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Annual Backflow Inspections

Backflow Testing Program Outline

  1.   We check that the backflow is installed up to code requirements by opening each test port to make sure they are functioning and are clear of debris.
  2.   We test backflow with proper calibrated gauges.
  3.   We complete proper industry standard testing paperwork (pass or fail) per code.
  4.   We file proper paperwork with water district or City (aka "purveyor") and pay fees as needed.
  5.   We provide quotes for any repairs or replacement needed in order to get backflow to pass certification.
  6.   We track each backflow and retest annually when due.

What is a Cross Connection?

A Cross Connection is a connection between a potable drinking water supply and a possible source of contamination or pollution.  Under the provisions of the Safe Drinking Water Act of 1971, the Environmental Protection Agency (EPA) established national standards for safe drinking water.  Each state is required to enforce the various regulations of the Safe Drinking Water Act and how it relates to its state laws.

To meet these provisions, the Texas Commission on Environmental Quality (TCEQ) on January 1, 1996, enacted a state law which requires the public water suppliers to implement and enforce the Cross Connection Control Program requirements located in the Texas Administrative Code (TAC), Title 30, Chapter 290 of the Rules and Regulations for Public Water Suppliers.

What is Backflow?

Backflow is the undesirable reversal of flow in a potable water distribution system.  Water that is always under pressure can only flow in one direction.  Then how can water flow in reverse?  Water will always flow towards the point of lowest pressure.  If a water main were to break or if the fire department opened several fire hydrants to help fight a fire, the pressure in the water main could drop.  The demand upstream could cause a reversal in flow.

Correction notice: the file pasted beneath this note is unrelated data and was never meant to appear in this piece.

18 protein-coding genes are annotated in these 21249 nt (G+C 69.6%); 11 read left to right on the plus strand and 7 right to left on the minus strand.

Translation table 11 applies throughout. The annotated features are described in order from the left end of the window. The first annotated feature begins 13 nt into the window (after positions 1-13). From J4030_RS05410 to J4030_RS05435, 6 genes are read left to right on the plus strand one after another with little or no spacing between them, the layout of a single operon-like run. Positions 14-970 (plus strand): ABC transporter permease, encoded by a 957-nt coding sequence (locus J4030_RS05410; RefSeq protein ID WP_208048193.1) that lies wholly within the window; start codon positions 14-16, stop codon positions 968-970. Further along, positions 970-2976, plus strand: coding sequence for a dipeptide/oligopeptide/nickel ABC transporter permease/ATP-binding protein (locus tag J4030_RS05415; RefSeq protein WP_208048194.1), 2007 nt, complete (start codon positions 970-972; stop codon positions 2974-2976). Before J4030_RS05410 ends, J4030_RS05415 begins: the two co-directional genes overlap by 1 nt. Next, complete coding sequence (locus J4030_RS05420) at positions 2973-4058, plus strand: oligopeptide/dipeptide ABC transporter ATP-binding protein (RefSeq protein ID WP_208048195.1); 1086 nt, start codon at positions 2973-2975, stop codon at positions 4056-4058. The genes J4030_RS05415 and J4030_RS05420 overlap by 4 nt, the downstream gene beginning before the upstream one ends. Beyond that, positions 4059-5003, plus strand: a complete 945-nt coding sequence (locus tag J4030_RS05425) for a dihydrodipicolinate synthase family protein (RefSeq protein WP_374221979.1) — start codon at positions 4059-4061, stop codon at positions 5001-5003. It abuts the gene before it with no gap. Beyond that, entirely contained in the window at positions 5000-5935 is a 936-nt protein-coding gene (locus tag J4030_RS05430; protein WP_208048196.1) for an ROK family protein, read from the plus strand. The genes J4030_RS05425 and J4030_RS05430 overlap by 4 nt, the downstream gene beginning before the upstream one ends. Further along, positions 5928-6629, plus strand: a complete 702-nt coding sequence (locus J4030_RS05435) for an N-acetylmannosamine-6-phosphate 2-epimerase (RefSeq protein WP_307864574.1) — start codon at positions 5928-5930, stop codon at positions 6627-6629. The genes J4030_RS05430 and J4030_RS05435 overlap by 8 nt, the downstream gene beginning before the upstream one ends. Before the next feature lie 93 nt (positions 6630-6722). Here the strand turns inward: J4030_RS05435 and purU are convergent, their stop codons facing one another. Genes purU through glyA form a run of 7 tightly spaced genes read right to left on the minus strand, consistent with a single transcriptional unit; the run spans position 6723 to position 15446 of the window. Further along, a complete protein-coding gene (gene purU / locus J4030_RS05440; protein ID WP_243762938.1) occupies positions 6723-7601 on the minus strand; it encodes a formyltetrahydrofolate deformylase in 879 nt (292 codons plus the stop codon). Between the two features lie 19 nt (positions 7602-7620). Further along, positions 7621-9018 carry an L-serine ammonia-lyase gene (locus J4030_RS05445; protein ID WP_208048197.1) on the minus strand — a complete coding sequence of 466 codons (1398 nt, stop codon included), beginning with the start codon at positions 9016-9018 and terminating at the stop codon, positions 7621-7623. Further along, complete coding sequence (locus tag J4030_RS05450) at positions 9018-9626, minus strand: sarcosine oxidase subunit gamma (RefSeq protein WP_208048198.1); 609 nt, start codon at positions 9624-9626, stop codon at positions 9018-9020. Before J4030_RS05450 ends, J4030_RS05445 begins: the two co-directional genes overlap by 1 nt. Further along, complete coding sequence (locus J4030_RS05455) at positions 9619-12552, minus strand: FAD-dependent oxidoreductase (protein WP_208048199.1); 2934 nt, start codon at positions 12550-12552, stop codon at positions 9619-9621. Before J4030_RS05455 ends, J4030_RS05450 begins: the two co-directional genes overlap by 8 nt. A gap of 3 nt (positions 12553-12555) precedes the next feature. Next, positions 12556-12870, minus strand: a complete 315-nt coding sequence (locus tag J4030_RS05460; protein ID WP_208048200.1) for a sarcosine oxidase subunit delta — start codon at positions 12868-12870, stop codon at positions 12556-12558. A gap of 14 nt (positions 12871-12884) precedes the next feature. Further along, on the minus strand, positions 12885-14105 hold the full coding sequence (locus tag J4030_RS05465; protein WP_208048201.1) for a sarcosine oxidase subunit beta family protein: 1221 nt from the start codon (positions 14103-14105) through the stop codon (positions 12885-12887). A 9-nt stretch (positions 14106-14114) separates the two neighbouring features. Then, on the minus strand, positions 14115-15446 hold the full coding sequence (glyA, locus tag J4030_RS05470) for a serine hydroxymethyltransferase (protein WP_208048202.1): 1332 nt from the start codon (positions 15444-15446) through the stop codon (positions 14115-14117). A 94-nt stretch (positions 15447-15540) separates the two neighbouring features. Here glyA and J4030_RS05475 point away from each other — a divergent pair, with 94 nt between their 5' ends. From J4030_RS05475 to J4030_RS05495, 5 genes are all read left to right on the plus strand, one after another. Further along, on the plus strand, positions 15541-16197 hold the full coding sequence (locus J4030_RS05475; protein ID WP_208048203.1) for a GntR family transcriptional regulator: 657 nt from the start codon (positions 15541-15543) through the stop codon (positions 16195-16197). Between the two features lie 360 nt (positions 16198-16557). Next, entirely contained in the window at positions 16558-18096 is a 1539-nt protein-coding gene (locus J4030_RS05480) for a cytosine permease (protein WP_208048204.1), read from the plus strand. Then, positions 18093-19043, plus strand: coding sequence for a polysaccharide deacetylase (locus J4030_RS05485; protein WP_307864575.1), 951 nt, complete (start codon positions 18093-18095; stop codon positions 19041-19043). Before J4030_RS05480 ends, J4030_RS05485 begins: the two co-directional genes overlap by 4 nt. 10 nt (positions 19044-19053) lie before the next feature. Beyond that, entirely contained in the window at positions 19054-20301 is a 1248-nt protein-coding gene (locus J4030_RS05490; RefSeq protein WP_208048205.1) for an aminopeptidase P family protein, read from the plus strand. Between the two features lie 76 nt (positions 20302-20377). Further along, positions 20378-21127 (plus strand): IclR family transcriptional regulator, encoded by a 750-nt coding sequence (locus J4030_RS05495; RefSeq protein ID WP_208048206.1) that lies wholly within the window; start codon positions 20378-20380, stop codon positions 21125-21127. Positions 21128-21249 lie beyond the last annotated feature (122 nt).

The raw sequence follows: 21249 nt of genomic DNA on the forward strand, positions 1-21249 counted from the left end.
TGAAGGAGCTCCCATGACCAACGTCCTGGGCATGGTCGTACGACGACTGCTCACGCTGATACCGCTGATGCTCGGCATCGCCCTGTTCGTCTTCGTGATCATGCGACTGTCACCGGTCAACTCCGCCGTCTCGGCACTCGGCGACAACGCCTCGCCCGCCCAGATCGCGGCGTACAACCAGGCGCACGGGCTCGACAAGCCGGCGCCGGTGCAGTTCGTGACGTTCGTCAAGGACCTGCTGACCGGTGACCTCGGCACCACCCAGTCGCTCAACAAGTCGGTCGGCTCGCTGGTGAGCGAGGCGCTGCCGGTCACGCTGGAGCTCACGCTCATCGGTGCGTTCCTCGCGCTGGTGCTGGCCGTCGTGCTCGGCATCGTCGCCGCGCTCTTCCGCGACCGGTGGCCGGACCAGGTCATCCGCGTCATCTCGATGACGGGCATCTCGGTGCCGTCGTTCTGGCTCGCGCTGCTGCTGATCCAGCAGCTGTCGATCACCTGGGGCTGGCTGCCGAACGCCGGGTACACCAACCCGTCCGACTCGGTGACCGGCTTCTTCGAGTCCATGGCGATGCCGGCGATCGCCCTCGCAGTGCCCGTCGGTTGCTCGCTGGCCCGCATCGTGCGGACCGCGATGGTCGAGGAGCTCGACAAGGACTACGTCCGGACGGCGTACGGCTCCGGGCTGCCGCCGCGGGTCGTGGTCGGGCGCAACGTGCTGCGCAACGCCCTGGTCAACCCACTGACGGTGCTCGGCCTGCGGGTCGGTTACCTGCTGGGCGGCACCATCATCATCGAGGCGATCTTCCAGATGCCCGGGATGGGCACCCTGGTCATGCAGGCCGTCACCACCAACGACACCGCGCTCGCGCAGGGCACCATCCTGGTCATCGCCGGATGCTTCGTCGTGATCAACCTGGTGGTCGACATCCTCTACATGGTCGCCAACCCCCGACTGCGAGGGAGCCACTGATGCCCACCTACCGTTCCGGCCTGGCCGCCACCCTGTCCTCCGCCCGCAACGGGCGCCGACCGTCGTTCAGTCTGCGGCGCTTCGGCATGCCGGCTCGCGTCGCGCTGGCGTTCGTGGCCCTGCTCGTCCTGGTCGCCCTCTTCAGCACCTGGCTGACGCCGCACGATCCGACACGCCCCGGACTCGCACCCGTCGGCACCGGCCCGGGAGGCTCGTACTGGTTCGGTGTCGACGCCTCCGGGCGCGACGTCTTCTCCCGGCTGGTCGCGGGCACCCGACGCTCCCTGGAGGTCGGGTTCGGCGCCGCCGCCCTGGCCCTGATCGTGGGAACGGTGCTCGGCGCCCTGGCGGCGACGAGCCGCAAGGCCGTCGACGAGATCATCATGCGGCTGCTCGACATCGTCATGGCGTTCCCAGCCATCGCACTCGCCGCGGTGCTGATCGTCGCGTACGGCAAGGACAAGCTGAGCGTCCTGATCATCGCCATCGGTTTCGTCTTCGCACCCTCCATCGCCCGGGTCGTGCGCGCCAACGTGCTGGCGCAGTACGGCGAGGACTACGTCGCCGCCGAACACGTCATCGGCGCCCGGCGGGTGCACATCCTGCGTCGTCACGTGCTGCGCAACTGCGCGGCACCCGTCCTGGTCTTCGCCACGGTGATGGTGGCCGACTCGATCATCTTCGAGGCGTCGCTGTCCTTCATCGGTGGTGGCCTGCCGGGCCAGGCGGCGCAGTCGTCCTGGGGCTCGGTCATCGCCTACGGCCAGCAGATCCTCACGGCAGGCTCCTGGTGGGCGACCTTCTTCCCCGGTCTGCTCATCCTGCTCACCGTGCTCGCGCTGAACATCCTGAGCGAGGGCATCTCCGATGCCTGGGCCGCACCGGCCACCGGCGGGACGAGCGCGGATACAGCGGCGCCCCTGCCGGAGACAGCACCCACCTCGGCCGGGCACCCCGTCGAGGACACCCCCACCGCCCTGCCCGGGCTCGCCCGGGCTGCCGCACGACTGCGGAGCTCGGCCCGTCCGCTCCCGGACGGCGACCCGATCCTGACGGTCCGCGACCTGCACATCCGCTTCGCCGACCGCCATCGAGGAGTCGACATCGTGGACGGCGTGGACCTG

Cross connections and the possibility of backflow need to be recognized so they do not occur.  A garden hose submerged in a hot tub, swimming pool, car radiator or attached to an insect/fertilizer sprayer could siphon the liquid back into the water main.  Water from an irrigation system could be siphoned back into the public water supply.

Backflow prevention assemblies are designed to protect the public water system from these types of concerns.

Testing of Backflow Prevention Assemblies

All backflow protection assemblies must be tested upon installation, repair or relocation.  Because backflow prevention assemblies are mechanical devices that will degrade over time, all backflow assemblies must be tested annually to ensure they are in working order.

This article has been shared by Direct Service, Construction and Design to specifically accommodate our intended clientele.  The intent of sharing this information is to better inform the public of these general topics, expand knowledge and safety for all and provide crucial information in regard to their MEP and building systems and/or assets. It is NOT our recommendation that any article recommendations or how-to scenarios be attempted by anyone other than a qualified or competent person.